Asanga gives a more technical and scholastic description of the ten bhûmis or stages which mark the Bodhisattva's progress towards complete enlightenment and culminate in a phase bearing the remarkable but ancient name of Dharmamegha known also to the Yoga philosophy. The other stages are called: muditâ (joyful): vimalâ (immaculate): prabhâkarî (light giving): arcismatî (radiant): durjaya (hard to gain): abhimukhî (facing, because it faces both transmigration and Nirvana): dûramgamâ (far-going): acalâ (immovable): sâdhumatî (good minded).
The incarnate Buddhas and Bodhisattvas of Tibet are a travesty of the Mahayana which on Indian soil adhered to the sound doctrine that saints are known by their achievements as men and cannot be selected among infant prodigies. It was the general though not universal opinion that one who had entered on the career of a Bodhisattva could not fall so low as to be reborn in any state of punishment, but the spirit of humility and self-effacement which has always marked the Buddhist ideal tended to represent his triumph as incalculably distant. Meanwhile, although in the whirl of births he was on the upward grade, he yet had his ups and downs and there is no evidence that Indian or Far Eastern Buddhists arrogated to themselves special claims and powers on the ground that they were well advanced in the career of Buddhahood. The vow to suppress self and follow the light not only in this life but in all future births contains an element of faith or fantasy, but has any religion formed a nobler or even equivalent picture of the soul's destiny or built a better staircase from the world of men to the immeasurable spheres of the superhuman?
One aspect of the story of Sâkyamuni and his antecedent births thus led to the idea that all may become Buddhas. An  equally natural development in another direction created celestial and superhuman Bodhisattvas. The Hinayana held that Gotama, before his last birth, dwelt in the Tushita heaven enjoying the power and splendour of an Indian god and it looked forward to the advent of Maitreya. But it admitted no other Bodhisattvas, a consequence apparently of the doctrine that there can only be one Buddha at a time. But the luxuriant fancy of India, which loves to multiply divinities, soon broke through this restriction and fashioned for itself beautiful images of benevolent beings who refuse the bliss of Nirvana that they may alleviate the sufferings of others. So far as we can judge, the figures of these Bodhisattvas took shape just about the same time that the personalities of Vishnu and Śiva were acquiring consistency. The impulse in both cases is the same, namely the desire to express in a form accessible to human prayer and sympathetic to human emotion the forces which rule the universe. But in this work of portraiture the Buddhists laid more emphasis on moral and spiritual law than did the Brahmans: they isolated in personification qualities not found isolated in nature. Śiva is the law of change, of death and rebirth, with all the riot of slaughter and priapism which it entails: Vishnu is the protector and preserver, the type of good energy warring against evil, but the unity of the figure is smothered by mythology and broken up into various incarnations. But Avalokita and Mañjuśrî, though they had not such strong roots in Indian humanity as Śiva and Vishnu, are genii of purer and brighter presence. They are the personifications of kindness and knowledge. Though manifold in shape, they have little to do with mythology, and are analogous to the archangels of Christian and Jewish tradition and to the Amesha Spentas of Zoroastrianism. With these latter they may have some historical connection, for Persian ideas may well have influenced Buddhism about the time of the Christian era. However difficult it may be to prove the foreign origin of Bodhisattvas, few of them have a clear origin in India and all of them  are much better known in Central Asia and China. But they are represented with the appearance and attributes of Indian Devas, as is natural, since even in the Pali Canon Devas form the Buddha's retinue. The early Buddhists considered that these spirits, whether called Bodhisattvas or Devas, had attained their high position in the same way as Śâkyamuni himself, that is by the practice of moral and intellectual virtues through countless existences, but subsequently they came to be regarded as emanations or sons of superhuman Buddhas. Thus the Kâraṇḍa-vyûha relates how the original Âdi-Buddha produced Avalokita by meditation and how he in his turn produced the universe with its gods.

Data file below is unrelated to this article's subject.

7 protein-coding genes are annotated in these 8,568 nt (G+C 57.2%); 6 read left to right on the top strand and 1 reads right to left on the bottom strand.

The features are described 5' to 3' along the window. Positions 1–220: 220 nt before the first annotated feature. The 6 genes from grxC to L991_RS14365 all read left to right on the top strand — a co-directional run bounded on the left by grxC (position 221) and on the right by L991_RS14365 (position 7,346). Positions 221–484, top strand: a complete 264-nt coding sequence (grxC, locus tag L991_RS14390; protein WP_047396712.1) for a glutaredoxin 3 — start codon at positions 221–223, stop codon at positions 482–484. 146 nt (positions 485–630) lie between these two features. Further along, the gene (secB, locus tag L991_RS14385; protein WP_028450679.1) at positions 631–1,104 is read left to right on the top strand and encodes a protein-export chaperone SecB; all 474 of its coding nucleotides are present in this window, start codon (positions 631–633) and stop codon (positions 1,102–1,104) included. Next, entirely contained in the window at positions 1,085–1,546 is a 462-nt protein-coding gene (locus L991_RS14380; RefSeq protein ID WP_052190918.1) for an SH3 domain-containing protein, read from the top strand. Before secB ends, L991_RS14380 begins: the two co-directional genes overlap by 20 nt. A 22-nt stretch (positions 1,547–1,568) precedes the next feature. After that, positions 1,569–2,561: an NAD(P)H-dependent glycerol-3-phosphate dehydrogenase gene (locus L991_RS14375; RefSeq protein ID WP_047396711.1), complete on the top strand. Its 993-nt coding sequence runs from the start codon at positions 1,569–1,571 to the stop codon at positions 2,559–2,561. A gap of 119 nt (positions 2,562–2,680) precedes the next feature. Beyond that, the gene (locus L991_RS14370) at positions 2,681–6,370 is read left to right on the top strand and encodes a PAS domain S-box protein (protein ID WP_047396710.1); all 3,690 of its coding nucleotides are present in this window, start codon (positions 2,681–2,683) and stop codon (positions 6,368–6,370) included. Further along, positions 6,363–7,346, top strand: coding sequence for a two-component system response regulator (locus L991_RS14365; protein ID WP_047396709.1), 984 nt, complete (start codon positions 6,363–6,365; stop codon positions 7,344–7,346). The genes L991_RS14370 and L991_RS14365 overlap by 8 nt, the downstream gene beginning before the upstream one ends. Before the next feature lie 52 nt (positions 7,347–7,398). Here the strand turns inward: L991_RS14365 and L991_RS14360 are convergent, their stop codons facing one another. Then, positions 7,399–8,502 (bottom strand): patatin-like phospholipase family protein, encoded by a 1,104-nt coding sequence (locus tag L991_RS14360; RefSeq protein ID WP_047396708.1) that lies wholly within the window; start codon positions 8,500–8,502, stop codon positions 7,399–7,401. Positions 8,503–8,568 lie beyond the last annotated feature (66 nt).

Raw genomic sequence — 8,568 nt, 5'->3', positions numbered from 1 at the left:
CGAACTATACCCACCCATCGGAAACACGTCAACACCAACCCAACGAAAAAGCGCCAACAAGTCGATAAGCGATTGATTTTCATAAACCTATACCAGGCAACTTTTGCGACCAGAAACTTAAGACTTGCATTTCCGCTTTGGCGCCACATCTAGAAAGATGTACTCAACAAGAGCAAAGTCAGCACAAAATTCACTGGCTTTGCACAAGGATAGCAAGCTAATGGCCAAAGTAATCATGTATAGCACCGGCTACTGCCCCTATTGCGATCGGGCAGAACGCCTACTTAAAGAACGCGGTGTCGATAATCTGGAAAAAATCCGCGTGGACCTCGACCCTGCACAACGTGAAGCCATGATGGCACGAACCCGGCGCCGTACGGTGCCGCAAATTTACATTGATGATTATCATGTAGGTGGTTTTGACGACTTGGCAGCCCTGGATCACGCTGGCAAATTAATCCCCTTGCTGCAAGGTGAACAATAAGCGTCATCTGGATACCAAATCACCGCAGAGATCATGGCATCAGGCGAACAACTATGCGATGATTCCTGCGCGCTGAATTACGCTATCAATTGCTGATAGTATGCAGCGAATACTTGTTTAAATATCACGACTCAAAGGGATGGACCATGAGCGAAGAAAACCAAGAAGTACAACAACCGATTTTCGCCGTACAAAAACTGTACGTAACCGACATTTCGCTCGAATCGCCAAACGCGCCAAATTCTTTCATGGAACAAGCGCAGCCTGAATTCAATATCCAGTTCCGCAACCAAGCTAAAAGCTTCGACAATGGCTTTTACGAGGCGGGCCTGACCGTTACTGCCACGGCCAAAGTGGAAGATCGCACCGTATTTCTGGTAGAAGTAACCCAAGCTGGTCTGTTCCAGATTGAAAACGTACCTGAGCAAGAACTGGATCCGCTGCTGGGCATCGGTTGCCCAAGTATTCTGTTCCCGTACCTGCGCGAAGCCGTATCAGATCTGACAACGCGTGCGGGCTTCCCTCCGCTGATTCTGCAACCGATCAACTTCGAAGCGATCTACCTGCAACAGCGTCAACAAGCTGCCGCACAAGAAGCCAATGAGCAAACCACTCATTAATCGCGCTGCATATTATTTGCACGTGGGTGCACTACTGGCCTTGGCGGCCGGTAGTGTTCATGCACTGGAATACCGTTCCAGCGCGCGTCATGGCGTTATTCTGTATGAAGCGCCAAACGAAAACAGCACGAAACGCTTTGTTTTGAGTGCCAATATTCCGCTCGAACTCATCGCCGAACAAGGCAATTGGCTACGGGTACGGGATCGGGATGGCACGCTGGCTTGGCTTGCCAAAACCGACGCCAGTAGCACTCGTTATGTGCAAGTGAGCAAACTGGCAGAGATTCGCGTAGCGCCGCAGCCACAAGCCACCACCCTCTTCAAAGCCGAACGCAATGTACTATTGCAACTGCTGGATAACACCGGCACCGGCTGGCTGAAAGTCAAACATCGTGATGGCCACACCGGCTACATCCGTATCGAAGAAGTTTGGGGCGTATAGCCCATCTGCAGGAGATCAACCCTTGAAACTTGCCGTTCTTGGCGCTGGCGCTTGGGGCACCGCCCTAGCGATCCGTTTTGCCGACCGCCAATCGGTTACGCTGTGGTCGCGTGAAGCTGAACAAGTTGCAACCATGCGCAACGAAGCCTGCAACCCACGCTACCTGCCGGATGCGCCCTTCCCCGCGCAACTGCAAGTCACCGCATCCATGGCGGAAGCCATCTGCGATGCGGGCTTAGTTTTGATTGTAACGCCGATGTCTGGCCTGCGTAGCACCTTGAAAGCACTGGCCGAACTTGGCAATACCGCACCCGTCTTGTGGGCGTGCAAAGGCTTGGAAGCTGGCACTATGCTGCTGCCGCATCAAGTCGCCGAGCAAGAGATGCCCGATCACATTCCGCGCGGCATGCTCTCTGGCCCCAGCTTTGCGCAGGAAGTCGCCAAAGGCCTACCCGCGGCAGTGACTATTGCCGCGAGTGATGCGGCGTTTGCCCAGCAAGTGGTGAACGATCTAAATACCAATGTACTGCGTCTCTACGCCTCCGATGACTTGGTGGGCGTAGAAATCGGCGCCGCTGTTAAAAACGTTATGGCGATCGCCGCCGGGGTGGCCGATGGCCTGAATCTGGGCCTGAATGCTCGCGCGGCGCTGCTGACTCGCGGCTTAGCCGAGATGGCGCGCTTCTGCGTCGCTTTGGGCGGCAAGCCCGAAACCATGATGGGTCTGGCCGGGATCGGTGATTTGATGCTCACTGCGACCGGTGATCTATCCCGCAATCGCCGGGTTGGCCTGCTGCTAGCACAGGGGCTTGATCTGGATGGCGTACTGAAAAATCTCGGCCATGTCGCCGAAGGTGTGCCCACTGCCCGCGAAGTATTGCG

Millions of unnamed Bodhisattvas are freely mentioned and even in the older books copious lists of names are found, but two, Avalokita and Mañjuśrî, tower above the rest, among whom only few have a definite personality. The tantric school counts eight of the first rank. Maitreya (who does not stand on the same footing as the others), Samantabhadra, Mahâsthâna-prâpta and above all Kshitigarbha, have some importance, especially in China and Japan.
Avalokita in many forms and in many ages has been one of the principal deities of Asia but his origin is obscure. His main attributes are plain. He is the personification of divine mercy and pity but even the meaning of his name is doubtful. In its full form it is Avalokiteśvara, often rendered the Lord who looks down (from heaven). This is an appropriate title for the God of Mercy, but the obvious meaning of the participle avalokita in Sanskrit is passive, the Lord who is looked at. Kern thinks it may mean the Lord who is everywhere visible as a very present help in trouble, or else the Lord of View, like the epithet Dṛishtiguru applied to Śiva. Another form of the name is Lokeśvara or Lord of the world and this suggests that avalokita may be a synonym of loka, meaning the visible universe. It has also been suggested that the name may refer to the small image of Amitâbha which is set in his diadem and thus looks down on him. But such small images set in the head of a larger figure are not distinctive of Avalokita: they are found  in other Buddhist statues and paintings and also outside India, for instance at Palmyra. The Tibetan translation of the name means he who sees with bright eyes. Hsüan Chuang's rendering Kwan-tzǔ-tsai expresses the same idea, but the more usual Chinese translation Kuan-yin or Kuan-shih-yin, the deity who looks upon voices or the region of voices, seems to imply a verbal misunderstanding. For the use of Yin or voice makes us suspect that the translator identified the last part of Avalokiteśvara not with Îśvara lord but with svara sound.